which for each member of the series except the first
as much is produced as changes further in the unit
of time.

The foregoing applies so long as the changes
continue. When they are finished and it is a
question of ascertaining the ultimate products, the


task may be likened to that of searching for a meteor
which a moment before lit up the heavens and now
has vanished into the night.


It is a matter for surprise that in all radioactive
changes so far studied there appear to be only
two ultimate products, helium and lead, the former
constituting the a-particles and the latter being
produced both by uranium and thorium, withal, as
we now know, not the same lead in the two cases.
There are sufficient experimental reasons for doubting
whether the disintegration of an atom into more
nearly equal parts would be within range of detection
by any of the known methods. A heavy atom like
oxygen, for example, if expelled as a radiant particle,
might not attain sufficient velocity to ionise gases,
or, even if it did, the range over which the ionisation
would extend, as we know from the ionisation
produced by the recoil atoms, would be extremely
small. It must be a matter for comment, however,
that hydrogen never appears in these changes, as, if
it were produced, it would almost certainly be as easy
to ascertain as helium. It has always seemed to me
a possibility that some genetic connection may exist,
after all, between thorium and uranium, although
I have never been able to frame even a possible mode
of so connecting these two elements. With a differ-
ence of atomic weight of six units, it is impossible to
pass from one to the other by addition or expulsion
of helium atoms alone.

Both with regard to helium and lead, the com-
position of radioactive minerals gave the first clue
to the identity of the ultimate products. After
the discovery of radioactivity and the elucidation
of its nature, the fact that helium was found only


in minerals containing uranium and thorium assumed
a totally new interpretation, borne out by the
spectroscopic proof of the production of helium from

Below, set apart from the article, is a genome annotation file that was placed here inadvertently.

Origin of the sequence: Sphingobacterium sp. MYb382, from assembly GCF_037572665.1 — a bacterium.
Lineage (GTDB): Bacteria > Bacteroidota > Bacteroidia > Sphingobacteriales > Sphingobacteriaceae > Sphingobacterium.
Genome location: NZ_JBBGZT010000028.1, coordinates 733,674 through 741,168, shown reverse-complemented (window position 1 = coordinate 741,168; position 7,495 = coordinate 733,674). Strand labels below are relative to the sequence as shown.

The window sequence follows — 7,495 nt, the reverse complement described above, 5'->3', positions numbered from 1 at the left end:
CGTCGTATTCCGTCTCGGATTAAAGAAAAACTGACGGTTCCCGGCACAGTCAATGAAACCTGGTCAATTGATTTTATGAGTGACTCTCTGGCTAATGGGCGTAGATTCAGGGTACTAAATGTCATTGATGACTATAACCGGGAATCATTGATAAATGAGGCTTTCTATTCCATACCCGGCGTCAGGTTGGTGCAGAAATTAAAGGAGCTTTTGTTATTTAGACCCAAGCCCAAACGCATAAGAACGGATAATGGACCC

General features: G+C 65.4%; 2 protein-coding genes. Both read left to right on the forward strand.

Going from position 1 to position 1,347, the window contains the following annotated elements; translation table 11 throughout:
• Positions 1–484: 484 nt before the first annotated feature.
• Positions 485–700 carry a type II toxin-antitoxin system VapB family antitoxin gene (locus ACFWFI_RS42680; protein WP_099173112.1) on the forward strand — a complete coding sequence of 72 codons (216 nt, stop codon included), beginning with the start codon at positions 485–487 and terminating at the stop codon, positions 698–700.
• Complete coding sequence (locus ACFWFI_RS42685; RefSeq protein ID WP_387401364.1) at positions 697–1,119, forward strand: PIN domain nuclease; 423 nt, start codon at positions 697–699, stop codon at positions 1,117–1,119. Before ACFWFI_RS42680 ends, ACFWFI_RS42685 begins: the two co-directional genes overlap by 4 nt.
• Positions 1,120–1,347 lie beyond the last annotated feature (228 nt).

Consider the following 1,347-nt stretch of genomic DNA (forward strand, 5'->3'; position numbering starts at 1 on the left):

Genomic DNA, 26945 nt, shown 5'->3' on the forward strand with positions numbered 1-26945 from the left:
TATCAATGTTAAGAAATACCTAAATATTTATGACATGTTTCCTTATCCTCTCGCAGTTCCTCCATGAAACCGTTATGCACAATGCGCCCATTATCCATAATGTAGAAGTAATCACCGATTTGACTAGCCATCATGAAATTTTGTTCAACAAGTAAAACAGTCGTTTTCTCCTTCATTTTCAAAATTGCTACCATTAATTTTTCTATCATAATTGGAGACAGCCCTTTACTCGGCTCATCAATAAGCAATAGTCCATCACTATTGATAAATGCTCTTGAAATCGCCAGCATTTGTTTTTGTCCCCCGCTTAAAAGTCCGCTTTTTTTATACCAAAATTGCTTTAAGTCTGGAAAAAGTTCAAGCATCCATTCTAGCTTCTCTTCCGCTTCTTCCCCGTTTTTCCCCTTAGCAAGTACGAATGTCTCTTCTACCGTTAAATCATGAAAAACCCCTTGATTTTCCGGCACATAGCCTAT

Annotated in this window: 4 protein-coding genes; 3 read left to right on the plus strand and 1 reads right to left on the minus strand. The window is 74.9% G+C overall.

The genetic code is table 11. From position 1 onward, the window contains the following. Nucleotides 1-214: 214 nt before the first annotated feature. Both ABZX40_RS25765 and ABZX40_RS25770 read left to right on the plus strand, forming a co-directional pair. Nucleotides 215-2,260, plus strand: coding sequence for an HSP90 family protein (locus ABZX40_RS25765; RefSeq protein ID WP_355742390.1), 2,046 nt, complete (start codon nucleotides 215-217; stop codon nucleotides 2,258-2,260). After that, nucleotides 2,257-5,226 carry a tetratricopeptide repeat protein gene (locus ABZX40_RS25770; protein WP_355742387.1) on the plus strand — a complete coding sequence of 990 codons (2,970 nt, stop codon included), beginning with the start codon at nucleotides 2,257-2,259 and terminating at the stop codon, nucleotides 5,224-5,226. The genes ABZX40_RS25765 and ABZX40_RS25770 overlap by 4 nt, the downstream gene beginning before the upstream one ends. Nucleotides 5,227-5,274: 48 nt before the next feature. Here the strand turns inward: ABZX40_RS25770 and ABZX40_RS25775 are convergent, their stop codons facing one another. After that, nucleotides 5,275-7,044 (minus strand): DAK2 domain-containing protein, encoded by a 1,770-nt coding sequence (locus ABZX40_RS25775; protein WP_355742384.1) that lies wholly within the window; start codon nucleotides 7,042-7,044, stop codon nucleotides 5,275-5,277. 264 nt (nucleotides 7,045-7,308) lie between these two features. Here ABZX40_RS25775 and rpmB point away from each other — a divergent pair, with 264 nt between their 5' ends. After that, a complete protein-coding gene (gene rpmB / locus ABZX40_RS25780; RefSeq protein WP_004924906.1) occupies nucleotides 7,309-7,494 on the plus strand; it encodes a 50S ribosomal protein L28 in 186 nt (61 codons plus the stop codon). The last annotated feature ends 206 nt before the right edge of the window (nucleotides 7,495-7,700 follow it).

radium by Sir William Ramsay and myself, and
later from actinium, polonium, and even from
uranium and thorium, all at the rates to be expected
from radioactive data. The identification of the
a-particle with helium, after the weight of the
a-particle had been shown by new physical methods
to be four times that of the hydrogen atom, was
accomplished by enclosing the radium emanation
in a glass tube thin-walled enough to allow the
a-particle to go through, but perfectly impervious
to the passage of gas. In these circumstances,
helium in spectroscopically detectable quantity was
proved by Rutherford to make its appearance out-
side the tube.

Such confirmations by the spectroscope, welcome
and gratifying as they are, are nevertheless in a
sense subsidiary to the main problem, namely, the
task of unravelling the complicated series of changes
into its individual steps, and the characterisation
by their radioactivity of the several intermediate
members of the series, such as by the determina-
tion of their periods and the physical constants of
the radiation a-, /3-, or y-, to which they give rise.
The determination of their chemical character,
although equally important, was only later fully


In the successive radioactive changes, a- or
i8-particles are expelled, one a-particle per atom
disintegrating for each change, although for the
/3-particles our knowledge is less exact. In some
cases, certainly, although these are exceptional,
/3-particles seem to be expelled along with a-particles.


The a-particle is an atom of helium charged with
two atomic charges of positive electricity, or, as
we should now say, is the helium nucleus, deprived
of the two electrons which are combined with it in
the helium atom. The /3-particle is the negative
electron, and when expelled with sufficiently high
velocity is accompanied with y-rays. The latter are
^f-rays of exceedingly short wave-length, varying
from 1-3 to o- 1 Angstrom units. 1 A connection exists
between the speed of the change and the speed of
the particles expelled, and the more rapid the change
the faster in general and the more penetrating are
the attendant a- or /3-particles. In the case of the
a-particle, an empirical logarithmic relation, known
as the Geiger-Nuttall relation, enables us to calculate
approximately the period of the changing element
from the velocity or range of the a-particle, and
vice versa, and by this means periods too long or
too short to be directly measurable have been
estimated. In the case of the /3-rays, no definite
quantitative law has yet been made out, but it is

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Online LibraryFrederick SoddyScience and life: Aberdeen addresses → online text (page 9 of 18)